Preparing for Your Eye Exam at Clay Eye Physicians & Surgeons
When calling Clay Eye Physicians & Surgeons to make an eye appointment, be prepared to describe any current vision problems. Our experienced team will get your appointment scheduled, and send out any necessary paperwork for you to complete prior to your exam. You can also access this paperwork online by visiting our patient forms page online.
Before going to the appointment, patients should gather the following information to help answer questions the eye care professional may ask:
- Symptoms of current eye problems (flashes of light, difficulty seeing at night, temporary double vision, loss of vision, etc.).
- Eye injuries or eye surgeries (approximate dates, where treated).
- A family history of eye problems, glaucoma, macular degeneration, cataracts, etc.).
- Any questions about their vision, glasses, contacts, laser surgery, etc.
- A list of all prescriptions and over-the-counter drugs currently being used.
- Their general health condition (allergies, chronic health problems, operations, etc.).
- Any paperwork provided for completion.
Patients should also take the following items with them to their eye appointment:
- Glasses, contact lenses or both.
- A list of all prescriptions and over-the-counter drugs currently being taken.
- Medical or health insurance card.
Signs that You May Need an Eye Exam:
- Holding a book too close to their eyes.
- Difficulty reading the blackboard in school.
- Complaints of blurry eyesight.
- Squinting a lot.
- Closing or covering one eye in order to see.
If your child is experiencing any of these symptoms, schedule your appointment today at Clay Eye Physicians and Surgeons.
- Arms are suddenly “too short,” i.e., need to hold the newspaper or other reading material far away.
- Unusual difficulty adjusting to dark rooms.
- Difficulty focusing on close or distant objects.
- Unusual sensitivity to light or glare.
- Change in the color of the iris.
- Red-rimmed, encrusted, or swollen lids.
- Recurrent pain in or around the eyes.
- Double vision.
- Dark spot at the center of their vision.
- Lines and straight edges appear wavy or distorted.
- Excess tearing or “watery eyes.”
- Dry eyes with itching or burning.
- Seeing spots or ghost-like images.
If you are experiencing any of the symptoms above schedule an eye exam at Clay Eye Physicians and Surgeons.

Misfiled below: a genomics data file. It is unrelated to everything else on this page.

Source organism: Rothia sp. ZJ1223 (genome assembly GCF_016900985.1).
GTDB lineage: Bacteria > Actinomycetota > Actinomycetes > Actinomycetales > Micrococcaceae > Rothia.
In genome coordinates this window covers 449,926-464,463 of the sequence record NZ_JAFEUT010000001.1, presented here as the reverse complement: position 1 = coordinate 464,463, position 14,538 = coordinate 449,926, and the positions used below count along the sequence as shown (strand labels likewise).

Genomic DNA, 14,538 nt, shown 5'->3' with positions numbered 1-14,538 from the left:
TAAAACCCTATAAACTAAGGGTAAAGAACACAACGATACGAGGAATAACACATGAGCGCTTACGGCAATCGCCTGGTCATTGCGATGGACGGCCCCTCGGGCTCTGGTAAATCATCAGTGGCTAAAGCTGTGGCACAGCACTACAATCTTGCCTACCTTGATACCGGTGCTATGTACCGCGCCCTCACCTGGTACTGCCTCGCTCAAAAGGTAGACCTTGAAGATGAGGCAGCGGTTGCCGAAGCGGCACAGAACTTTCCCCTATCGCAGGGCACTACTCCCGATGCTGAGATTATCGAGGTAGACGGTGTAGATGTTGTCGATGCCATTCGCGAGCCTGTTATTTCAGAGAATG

The following symptoms are indications of serious medical problems that require immediate attention:
- Sudden loss of vision in one eye.
- Sudden hazy or blurred vision.
- Flashes of light or black spots in the field of vision.
- Halos or rainbows around lights.
- Curtain-like blotting out of vision.
- Loss of peripheral (side) vision.
If you are experiencing any of these symptoms call our office immediately at 904-272-2020.
Routine Eye Exams:
Visual acuity tests measure the smallest object each eye can see at a certain distance. Normally, each eye will be done individually by covering one eye at a time. It may be necessary to tape a patch over a child’s eye to keep him from peeking. The use of the Snellen chart is the most common way to test visual acuity. This chart letters and numbers that decrease in size. When taking the test, the distance between the patient and the chart is 20 feet.
20/20 vision is normal. If a person has 20/40 vision, they see at twenty feet what a normal eye sees at forty feet. If a person has 20/200 vision, they are legally blind. They only see at twenty feet what a normal eye sees at two hundred feet. If they have 20/15 vision, they see better than normal. They see at 20 feet what the normal eye would have to bring in to 15 feet to see.
For children that do not know letters and numbers, they can be tested with the Tumbling E chart. To take this test, the child points his/her finger in the same direction as the E is pointing. Children who are younger than four may have trouble with this test so there are several different tests used to obtain a child’s accurate visual acuity.
Comprehensive Eye Exams:
A comprehensive dilated eye exam can tell you so much about your overall health allowing your ophthalmologist to detect damage or disease. It is the only way to detect diseases that may have no warning signs in their early stages, such as glaucoma, diabetic eye disease, and age-related macular degeneration.
A group practice such as Clay Eye offers patients comprehensive eye care…essentially, everything under one roof. For example, with our practice, a patient could come in for a routine eye exam and learn through testing that they have glaucoma. Instead of obtaining their records and scheduling an appointment with a glaucoma specialist elsewhere, we have an in-house glaucoma specialist on our team.
What happens during a comprehensive eye exam?
- Review of family and personal health history.
- Examination of the interior and exterior of the eye for signs of eye disease or general health problems such as diabetes or hardening of the arteries.
- Eye pressure and field of vision tests to diagnose glaucoma.
- Tests of ability to see sharply and clearly at both close and far distances.
- Tests to determine the presence of nearsightedness, farsightedness, astigmatism, depth perception problems, and in people over age 40, presbyopia.
- Check of eye coordination and eye muscle function to make sure the eyes are working together as a team.
- Test of ability to change focus easily from near to far, and vice versa.
Additional tests for young children include:
- Check for indications of crossed eyes.
- Check to ensure the child is using both eyes.
- Tests to check eye-hand-foot coordination.
- Tests to determine how well the child’s vision skills are developing.
- Tests to determine normal color vision.
Your visit to Clay Eye Physicians & Surgeons will include a discussion of the exam’s findings and any treatment prescribed. Click here to schedule your appointment today!